English faculty delivers a global perspective through literary research

July 1, 2015

Dr. Başak Çandar, an Assistant Professor of World Literature in the Department of English, will be returning to Appalachian State this fall after completing her participation in a prestigious ten month research program, the Europe in the Middle East, the Middle East in Europe (EUME) fellowship. Each year only ten postdoctoral scholars from around the world are invited to participate in this fellowship to conduct research in a variety of fields including anthropology, history, literature, political science, religion, or Middle Eastern Studies. 

As a EUME Fellow, Çandar has been working on a book manuscript titled “Representing Censored Pasts: State Violence in Twentieth Century Turkish and Spanish Literature,” which focuses on how novels represent violence committed during repressive regimes.  Çandar’s interest in the subject is driven by the multifaceted relationship between history and literature as well as by her own personal history. “I was born in Istanbul, Turkey and grew up in a fairly politically engaged family,” states Çandar. “My parents’ generation in Turkey experienced three military coups over three decades, which means that like many other Turkish people my age, I grew up listening to stories about the coups.”

Participating in the fellowship has also provided Çandar with an opportunity to deepen her research with new questions, topics and connections while working in an environment that facilitates exchange among a community of Middle East scholars.  Çandar believes that her experiences will “surely play into the way I teach and discuss with students questions of World Literature,” when she returns to campus this fall. 

English Department Chair, Dr. Carl Eby also supports the fellowship as it brings an important international component to Appalachian State’s World Literature program.   According to Eby, “Last year we had 1,361 students in World Literature in this Department.  This experience will be brought back into the classroom, but it also projects our presence back out to the world as well.”

To learn more about the EUME fellowship and Dr. Çandar’s research, please visit:

Fulbright awards send Appalachian professors around the globe

June 26, 2015

BOONE—China, Ethiopia, Poland and Austria are the upcoming destinations for four professors at Appalachian State University. Each has received a Fulbright award to teach and/or conduct research at their host institution.



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The first to depart overseas is Jeanne Dubino, Ph.D., a professor in the Department of Cultural, Gender and Global Studies. Dubino will spend June and July teaching at Northeast University in Shenyang, China, as a Fulbright Specialist.

Dubino will conduct a series of workshops for faculty and graduate students on teaching literature, especially women’s literature, at the university level, and work with faculty on curricular development. She will also teach two graduate-level classes in poetry and women’s literature, and serve as a reader of master’s theses.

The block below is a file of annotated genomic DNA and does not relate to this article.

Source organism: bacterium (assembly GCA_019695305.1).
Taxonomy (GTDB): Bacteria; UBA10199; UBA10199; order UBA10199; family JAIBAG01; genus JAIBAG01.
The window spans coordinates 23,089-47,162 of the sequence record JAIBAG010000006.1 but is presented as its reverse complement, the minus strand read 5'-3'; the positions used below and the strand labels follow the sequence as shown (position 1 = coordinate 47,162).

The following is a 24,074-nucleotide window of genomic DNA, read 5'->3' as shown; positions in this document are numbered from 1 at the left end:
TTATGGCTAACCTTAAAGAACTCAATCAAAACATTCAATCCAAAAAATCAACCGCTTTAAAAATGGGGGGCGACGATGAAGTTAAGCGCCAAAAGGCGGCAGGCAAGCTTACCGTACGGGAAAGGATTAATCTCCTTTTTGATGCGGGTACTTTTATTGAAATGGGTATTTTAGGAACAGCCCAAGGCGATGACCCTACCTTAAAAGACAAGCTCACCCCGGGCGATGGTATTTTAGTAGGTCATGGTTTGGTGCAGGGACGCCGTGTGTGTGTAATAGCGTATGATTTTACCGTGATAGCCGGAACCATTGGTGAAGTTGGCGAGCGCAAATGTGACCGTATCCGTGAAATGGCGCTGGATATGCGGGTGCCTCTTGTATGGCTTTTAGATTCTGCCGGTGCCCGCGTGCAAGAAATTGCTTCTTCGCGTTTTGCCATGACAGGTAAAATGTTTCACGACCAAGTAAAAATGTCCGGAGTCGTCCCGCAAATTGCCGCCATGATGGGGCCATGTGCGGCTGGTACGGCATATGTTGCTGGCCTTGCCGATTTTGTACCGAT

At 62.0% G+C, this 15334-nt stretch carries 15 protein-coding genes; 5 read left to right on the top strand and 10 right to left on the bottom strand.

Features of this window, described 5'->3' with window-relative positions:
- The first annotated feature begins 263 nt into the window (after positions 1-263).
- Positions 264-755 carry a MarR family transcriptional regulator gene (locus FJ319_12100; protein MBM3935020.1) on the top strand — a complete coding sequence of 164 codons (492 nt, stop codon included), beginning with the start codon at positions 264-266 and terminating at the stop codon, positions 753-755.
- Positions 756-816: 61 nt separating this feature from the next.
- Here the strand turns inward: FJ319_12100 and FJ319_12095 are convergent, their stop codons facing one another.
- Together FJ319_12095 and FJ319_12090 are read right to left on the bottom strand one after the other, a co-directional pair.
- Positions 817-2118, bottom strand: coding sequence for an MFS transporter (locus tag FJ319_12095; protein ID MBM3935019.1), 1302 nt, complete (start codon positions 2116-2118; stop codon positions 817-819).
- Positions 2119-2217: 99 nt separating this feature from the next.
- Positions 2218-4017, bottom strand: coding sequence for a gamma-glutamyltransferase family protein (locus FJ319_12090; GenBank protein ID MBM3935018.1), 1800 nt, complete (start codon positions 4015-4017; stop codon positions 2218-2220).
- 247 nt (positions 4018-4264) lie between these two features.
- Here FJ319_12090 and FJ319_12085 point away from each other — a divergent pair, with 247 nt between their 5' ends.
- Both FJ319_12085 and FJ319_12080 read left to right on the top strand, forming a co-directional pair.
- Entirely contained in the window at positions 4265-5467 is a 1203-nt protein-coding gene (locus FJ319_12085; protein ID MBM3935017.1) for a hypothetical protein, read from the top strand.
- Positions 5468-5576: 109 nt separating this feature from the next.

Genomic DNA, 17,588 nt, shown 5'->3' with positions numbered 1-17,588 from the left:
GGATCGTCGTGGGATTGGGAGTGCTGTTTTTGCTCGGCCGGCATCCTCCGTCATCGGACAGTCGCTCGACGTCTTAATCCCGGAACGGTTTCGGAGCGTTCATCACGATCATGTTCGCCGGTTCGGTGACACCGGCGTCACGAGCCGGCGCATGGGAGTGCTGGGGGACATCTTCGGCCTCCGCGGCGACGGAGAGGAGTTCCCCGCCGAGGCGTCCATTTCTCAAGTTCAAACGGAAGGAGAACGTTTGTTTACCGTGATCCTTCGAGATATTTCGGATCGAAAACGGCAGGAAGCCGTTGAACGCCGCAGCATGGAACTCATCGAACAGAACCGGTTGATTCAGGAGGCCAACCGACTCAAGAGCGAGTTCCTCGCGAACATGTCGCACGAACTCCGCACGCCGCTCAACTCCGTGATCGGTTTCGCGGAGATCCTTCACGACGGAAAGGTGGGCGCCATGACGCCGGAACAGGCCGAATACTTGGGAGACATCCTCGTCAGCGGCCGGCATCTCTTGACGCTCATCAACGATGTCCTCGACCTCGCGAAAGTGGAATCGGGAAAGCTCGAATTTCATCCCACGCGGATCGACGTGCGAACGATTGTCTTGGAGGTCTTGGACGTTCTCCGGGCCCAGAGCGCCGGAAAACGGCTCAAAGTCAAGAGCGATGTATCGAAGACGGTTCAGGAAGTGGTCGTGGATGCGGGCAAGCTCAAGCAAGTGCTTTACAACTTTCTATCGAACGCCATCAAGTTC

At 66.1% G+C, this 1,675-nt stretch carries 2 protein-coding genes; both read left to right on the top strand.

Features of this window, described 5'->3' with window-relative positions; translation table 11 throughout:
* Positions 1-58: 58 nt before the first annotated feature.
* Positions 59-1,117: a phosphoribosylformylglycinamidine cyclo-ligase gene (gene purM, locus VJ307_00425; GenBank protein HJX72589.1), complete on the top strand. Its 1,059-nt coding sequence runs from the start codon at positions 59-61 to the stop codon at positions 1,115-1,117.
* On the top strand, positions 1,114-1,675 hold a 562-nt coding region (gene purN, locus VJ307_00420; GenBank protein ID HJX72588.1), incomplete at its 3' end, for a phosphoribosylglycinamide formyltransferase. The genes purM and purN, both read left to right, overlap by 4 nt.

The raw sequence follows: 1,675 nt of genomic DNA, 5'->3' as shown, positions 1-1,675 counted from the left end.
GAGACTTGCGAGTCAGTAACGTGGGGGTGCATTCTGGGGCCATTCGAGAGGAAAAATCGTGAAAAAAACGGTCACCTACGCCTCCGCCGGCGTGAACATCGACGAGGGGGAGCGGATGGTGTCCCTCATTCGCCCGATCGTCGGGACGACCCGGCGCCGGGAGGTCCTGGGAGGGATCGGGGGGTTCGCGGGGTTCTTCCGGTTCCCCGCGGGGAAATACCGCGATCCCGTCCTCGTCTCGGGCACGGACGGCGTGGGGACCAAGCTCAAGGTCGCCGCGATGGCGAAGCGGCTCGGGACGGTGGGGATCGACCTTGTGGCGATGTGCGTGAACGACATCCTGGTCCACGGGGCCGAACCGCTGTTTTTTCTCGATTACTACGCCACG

This will be her third trip to Northeast China. Through a U.S. Department of State grant, “People and Nature for a Sustainable Future,” Dubino was an exchange faculty member at NEU for two months in 2014. While there she co-taught a graduate class in women and literature. In 2012, she traveled to China as part of an interactive video conference class taught at Appalachian titled Global Understandings that was offered to partner classes in China, Taiwan and Thailand.



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Al Harris, Ph.D., a professor in the Department of Computer Information Systems and Supply Chain Management, will travel to Poland in spring 2016 on his second Fulbright Award. The first was an assignment in Portugal. As a Fulbright Scholar, he will teach classes in information technology to master’s-level students at Adam Mickiewicz University in Pozan, Poland, where he served as a guest lecturer for three weeks in 2011.

“During that time, I was able to establish a great relationship with some faculty and administrators at the Faculty of Law and Administration at Adam Mickiewicz University,” Harris said. “During our discussions, we talked about other opportunities for cooperation and exchange.” In 2013, Harris started a study abroad experience in Poland where students from Appalachian worked with Polish students on a week-long project. He also led a study abroad to the university in Poland in 2014 and again in May.

“Poland has a great university system and has transformed its economy into one of the most robust economies in Central/Eastern Europe,” Harris said. “It will be great to spend a semester in that kind of environment.”



Sid Clements

Sid Clements, Ph.D., a professor in the Department of Physics and Astronomy, will travel to Innsbruck, Austria in March 2016 for a four-month assignment as a Fulbright Scholar and visiting professor at the Management Center in Innsbruck (MCI). This is his first Fulbright award.